Great American Meatout with VivaVegie!
Saturday, March 19, 2004
Join VivaVegie as we mark Great American Meatout (one day early on
account of weather) with our signature outreach methods in front of
the brand spanking new Whole Foods Market at 4 Union Square South.
Penelo Pea Pod
will be on hand.
We'll have plastic sandwich boards to wear and plenty of copies of
the latest printing of "101 Reasons Why I'm a Vegetarian" to pass out
to shoppers. Let's make a few people into vegetarians this day...!
Saturday, March 19, 2005 / 12:30 p.m.
For more information, call the Veggie Center, 212-242-0011.
Great American Meatout: http://www.meatout.org/
Veggie recipes from Whole Foods Market
Vegetarian recipes from Whole Foods Market can be found at:
Celebrate the Great American Meat-Out with the NYC Vegetarians.
Please invite a non-vegetarian to join you!
>> Where: Kate's Joint, corner of Avenue B and East 4th Street
>> When: Wednesday, March 23 at 7 PM
>> Cost: We will order off the menu. Pay for what you order.
>> Expect to spend $15 to $25 for a full meal.
>> RSVP to Les Judd by phone at 718-805-4260 or by e-mail to
>> lesjudd@... by Tuesday, March 22.
HOW MUCH PROTEIN DO I NEED?
RDA = 0.363 grams per day per pound of body weight
Physical activities such as cycling can raise your requirement 20-90%
11 VEGETARIANS SOURCES OF PROTEIN
1 cup firm tofu = 20 grams
1 cup lentils or other legumes = 17 g
3 tablespoons peanut butter = 12 g
1 1/2 cups spaghetti = 11 g
1 cup skim milk or yogurt = 9 g
1 ounce cheese = 8 g
1 cup soy milk = 7 g
1 cup cooked oatmeal = 6 g
3 tablespoons nuts = 4 g
1 piece whole-wheat toast = 3 g
1 cup leafy greens = 2 g
Not noted in article:
1 scoop soy protein powder (2 lb., $14, Whole Foods Market) = 25 g
From Mountain Bike magazine
Visit the New York City Vegetarian Meetup Group:
The April meetup will take place at Kate's Joint!
More than meets the eye
EXCERPT: Other research has shown that if offered a choice of two
feeding stalls, pigs will avoid the one they remember being shut
into, previously, for several hours after eating, and go for the one
they were released from quickly. Lame broiler hens, or hens bred for
meat, will choose food laced with painkillers over food that is not.
And rainbow trout will learn to react to cues that predict noxious
stimuli, moving away from them to a different part of the tank.
ARS News Service
USDA Agricultural Research Service
March 18, 2005
What do pigs want?
ARS studies preferences of pregnant sows as part of an effort to
raise animal well being and thus productivity.
Avian flu candidate for terror weapon?
Tuesday, March 8, 2005
EXCERPT: Toronto - The military's intelligence arm has warned the
[Canadian] federal government that avian influenza could be used as a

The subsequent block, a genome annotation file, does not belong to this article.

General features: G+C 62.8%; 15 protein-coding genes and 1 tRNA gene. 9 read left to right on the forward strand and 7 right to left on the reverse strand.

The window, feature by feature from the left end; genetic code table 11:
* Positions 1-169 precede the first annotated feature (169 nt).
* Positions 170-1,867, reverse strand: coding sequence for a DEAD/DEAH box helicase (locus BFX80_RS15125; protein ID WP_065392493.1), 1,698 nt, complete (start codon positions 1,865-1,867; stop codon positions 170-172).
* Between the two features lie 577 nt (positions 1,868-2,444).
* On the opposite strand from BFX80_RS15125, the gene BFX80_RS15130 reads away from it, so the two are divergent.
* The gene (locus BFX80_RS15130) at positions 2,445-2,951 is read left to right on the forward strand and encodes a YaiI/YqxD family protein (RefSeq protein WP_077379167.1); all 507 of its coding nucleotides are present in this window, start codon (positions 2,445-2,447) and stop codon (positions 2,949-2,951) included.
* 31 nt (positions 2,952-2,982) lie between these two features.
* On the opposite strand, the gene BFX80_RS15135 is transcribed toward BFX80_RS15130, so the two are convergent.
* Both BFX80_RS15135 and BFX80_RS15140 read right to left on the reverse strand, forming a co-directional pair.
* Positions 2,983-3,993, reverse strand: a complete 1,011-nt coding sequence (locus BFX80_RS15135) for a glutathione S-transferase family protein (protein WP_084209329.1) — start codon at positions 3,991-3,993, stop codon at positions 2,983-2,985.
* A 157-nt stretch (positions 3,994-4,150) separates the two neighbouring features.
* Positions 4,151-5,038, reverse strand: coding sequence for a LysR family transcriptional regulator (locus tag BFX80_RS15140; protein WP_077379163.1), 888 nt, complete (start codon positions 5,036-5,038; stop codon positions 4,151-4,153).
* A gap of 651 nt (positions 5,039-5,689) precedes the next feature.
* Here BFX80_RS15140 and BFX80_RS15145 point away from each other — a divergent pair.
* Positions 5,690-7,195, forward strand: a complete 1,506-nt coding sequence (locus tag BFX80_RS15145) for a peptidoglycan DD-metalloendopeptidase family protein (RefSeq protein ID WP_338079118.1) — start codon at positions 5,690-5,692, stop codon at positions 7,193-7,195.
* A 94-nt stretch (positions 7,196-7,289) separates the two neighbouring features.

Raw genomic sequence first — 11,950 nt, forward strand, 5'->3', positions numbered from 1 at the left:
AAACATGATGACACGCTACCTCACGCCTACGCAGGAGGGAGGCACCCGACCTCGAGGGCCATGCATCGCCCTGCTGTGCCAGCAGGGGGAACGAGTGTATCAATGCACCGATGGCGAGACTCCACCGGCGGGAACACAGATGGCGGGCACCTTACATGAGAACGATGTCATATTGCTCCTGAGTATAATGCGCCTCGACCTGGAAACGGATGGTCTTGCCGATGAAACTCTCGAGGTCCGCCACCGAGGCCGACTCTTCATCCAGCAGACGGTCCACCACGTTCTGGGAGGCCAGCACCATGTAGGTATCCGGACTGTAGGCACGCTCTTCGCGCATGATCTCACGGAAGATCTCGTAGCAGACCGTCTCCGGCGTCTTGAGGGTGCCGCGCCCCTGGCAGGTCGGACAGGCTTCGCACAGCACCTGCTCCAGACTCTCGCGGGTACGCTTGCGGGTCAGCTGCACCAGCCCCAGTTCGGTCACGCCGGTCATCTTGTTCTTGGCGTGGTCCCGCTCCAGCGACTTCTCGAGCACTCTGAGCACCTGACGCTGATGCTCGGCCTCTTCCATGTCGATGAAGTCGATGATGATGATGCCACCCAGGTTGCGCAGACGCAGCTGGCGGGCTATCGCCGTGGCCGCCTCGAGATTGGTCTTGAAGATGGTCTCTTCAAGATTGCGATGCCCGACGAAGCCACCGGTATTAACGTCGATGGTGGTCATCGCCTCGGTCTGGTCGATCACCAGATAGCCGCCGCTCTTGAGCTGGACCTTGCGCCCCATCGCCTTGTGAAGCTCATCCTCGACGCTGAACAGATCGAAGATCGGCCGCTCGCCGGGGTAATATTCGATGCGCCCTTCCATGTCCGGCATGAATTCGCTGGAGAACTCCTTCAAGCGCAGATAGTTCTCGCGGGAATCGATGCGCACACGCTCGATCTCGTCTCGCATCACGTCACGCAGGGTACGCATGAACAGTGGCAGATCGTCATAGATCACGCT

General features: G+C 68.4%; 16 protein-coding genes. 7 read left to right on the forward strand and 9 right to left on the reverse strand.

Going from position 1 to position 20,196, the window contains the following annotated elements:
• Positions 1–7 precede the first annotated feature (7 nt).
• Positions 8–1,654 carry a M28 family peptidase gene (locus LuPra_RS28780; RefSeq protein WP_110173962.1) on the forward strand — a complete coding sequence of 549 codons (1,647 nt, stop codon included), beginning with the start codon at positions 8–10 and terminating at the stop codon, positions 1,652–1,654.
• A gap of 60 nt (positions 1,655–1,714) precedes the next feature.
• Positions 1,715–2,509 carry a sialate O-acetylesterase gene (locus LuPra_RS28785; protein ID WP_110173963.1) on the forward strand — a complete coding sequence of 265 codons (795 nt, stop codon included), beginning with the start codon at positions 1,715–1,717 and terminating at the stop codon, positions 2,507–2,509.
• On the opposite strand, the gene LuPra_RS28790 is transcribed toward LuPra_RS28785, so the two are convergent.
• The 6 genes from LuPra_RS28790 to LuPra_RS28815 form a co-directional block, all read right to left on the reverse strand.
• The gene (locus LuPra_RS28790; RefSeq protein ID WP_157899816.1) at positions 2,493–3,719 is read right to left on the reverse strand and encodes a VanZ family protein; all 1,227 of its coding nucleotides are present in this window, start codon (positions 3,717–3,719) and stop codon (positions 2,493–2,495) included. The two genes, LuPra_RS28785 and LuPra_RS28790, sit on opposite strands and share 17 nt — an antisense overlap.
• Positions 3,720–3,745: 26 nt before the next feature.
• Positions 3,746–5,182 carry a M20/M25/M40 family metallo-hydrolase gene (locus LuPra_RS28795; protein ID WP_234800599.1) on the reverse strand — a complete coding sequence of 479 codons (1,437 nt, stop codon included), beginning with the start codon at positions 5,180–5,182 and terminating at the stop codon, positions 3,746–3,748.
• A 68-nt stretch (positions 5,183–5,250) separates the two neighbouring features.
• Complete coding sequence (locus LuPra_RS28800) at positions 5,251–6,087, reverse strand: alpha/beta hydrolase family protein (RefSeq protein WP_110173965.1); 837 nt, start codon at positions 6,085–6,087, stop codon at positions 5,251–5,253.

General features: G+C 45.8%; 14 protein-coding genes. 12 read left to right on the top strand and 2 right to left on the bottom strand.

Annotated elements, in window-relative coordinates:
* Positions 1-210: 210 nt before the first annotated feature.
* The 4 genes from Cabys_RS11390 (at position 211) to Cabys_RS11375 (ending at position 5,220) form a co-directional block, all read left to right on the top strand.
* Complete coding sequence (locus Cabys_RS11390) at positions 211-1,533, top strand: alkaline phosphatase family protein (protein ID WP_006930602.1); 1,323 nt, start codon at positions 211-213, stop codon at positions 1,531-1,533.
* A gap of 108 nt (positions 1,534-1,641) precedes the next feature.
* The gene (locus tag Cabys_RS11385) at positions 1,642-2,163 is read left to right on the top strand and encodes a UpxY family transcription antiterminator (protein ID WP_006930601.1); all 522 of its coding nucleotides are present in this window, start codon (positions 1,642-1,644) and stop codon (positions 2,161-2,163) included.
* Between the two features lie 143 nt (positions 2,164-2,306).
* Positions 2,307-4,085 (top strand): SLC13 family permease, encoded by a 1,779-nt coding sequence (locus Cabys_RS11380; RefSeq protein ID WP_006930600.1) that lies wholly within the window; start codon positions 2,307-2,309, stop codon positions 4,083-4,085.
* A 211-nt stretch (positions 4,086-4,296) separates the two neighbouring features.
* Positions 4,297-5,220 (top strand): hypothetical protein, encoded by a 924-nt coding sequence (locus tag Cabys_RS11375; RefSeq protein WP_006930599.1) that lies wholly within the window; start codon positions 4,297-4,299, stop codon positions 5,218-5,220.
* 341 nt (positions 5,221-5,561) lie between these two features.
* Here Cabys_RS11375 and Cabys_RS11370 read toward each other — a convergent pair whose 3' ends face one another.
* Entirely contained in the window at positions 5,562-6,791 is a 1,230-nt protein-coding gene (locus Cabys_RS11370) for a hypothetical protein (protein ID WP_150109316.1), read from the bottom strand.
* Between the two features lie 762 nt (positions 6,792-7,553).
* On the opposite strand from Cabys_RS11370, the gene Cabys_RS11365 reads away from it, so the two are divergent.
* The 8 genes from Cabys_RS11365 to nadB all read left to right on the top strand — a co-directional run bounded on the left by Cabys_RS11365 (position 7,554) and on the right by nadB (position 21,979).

weapon of bioterrorism, a heavily censored report suggests. It also
reveals that military planners believe a naturally occurring flu
pandemic may be imminent. The report, entitled Recent Human Outbreaks
of Avian Influenza and Potential Biological Warfare Implications, was
obtained under the Access to Information Act by The Canadian Press.
Bay Area technicians on alert for avian flu
San Francisco Chronicle
EXCERPT: H5N1 is a strain of bird flu that does not appear to infect
human beings easily, but the fear is that this could change. Should
it retain its lethal traits while becoming easy to spread among
people, the results could be catastrophic. Dr. Julie Gerberding,
director of the Centers for Disease Control and Prevention, told a
gathering of American scientists last month that avian influenza was
"the most important threat we are facing right now."
Report: Milk alone not best for bones
Tofu, oats, broccoli, juice cited as alternatives
Mar. 7, 2005
CHICAGO, Illinois (Reuters) -- Children who drink more milk do not
necessarily develop healthier bones, researchers said on Monday in a
report that stresses exercise and modest consumption of calcium-rich
foods such as tofu. The U.S. government has gradually increased
recommendations for daily calcium intake, largely from dairy
products, to between 800 and 1,300 milligrams to promote healthy
bones and prevent osteoporosis. But the report, published in the
journal Pediatrics, said boosting consumption of milk or other dairy
products was not necessarily the best way to provide the minimal
calcium intake of at least 400 milligrams per day. Other ways to
obtain the absorbable calcium found in one cup of cow's milk include
a cup of fortified orange juice, a cup of cooked kale or turnip
greens, two packages of instant oats, two-thirds cup of tofu, or 1
2/3 cups of broccoli, the report said.
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